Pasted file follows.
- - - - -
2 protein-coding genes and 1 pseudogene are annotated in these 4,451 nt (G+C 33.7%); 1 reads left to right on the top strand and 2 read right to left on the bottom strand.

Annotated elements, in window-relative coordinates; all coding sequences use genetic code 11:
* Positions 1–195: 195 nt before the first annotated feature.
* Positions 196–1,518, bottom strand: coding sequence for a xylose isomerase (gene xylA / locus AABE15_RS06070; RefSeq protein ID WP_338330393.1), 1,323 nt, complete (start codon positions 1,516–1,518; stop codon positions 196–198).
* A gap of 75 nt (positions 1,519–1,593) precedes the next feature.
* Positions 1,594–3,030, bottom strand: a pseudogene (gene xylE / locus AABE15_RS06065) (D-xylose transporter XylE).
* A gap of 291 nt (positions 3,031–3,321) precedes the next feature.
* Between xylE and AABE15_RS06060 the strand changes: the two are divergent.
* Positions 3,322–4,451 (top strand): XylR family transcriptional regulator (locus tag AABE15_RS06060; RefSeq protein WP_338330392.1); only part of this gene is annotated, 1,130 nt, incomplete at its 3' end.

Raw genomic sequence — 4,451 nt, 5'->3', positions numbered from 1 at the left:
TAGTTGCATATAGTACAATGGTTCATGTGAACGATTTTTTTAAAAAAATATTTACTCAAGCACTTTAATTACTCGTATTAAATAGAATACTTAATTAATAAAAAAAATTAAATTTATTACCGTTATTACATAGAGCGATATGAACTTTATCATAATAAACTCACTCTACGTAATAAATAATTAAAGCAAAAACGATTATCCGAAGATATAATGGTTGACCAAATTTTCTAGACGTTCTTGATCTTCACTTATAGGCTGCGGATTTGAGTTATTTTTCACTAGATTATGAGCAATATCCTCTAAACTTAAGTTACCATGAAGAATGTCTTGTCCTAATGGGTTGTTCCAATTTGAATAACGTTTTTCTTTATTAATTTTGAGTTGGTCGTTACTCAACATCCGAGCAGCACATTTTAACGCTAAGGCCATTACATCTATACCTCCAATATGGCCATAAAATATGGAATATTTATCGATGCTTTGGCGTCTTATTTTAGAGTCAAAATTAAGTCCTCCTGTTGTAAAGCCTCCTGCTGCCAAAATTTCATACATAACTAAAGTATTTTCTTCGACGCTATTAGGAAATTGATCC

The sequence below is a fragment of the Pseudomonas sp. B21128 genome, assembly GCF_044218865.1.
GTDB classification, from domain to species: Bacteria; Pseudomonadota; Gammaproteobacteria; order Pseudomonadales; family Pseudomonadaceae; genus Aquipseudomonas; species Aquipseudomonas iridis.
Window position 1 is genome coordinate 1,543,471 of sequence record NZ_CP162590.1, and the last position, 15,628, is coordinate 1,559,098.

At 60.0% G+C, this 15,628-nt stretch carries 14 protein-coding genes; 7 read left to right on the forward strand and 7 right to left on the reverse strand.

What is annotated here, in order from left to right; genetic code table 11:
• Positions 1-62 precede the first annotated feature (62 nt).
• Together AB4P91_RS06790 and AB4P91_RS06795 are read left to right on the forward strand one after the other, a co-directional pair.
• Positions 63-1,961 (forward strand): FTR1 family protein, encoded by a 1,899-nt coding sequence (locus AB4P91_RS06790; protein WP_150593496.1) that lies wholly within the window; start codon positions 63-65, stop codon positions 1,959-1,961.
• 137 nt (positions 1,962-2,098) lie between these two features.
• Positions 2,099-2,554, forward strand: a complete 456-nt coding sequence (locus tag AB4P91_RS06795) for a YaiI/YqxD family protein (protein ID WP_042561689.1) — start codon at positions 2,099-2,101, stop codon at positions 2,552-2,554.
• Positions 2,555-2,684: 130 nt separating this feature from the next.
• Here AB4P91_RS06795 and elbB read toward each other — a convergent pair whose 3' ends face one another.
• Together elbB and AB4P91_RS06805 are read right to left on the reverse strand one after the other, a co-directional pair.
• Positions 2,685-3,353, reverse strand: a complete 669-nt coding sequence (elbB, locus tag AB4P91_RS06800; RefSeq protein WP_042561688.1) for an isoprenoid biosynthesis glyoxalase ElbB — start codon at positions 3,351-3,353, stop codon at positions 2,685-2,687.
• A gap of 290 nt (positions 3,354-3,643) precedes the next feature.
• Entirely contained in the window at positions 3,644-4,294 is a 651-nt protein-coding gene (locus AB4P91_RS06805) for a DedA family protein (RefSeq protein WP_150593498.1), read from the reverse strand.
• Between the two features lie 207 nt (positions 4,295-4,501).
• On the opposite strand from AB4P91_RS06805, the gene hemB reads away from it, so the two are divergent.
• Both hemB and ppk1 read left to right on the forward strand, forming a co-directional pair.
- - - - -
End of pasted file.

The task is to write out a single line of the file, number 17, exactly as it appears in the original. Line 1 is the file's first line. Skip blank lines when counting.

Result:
• Positions 1-62 precede the first annotated feature (62 nt).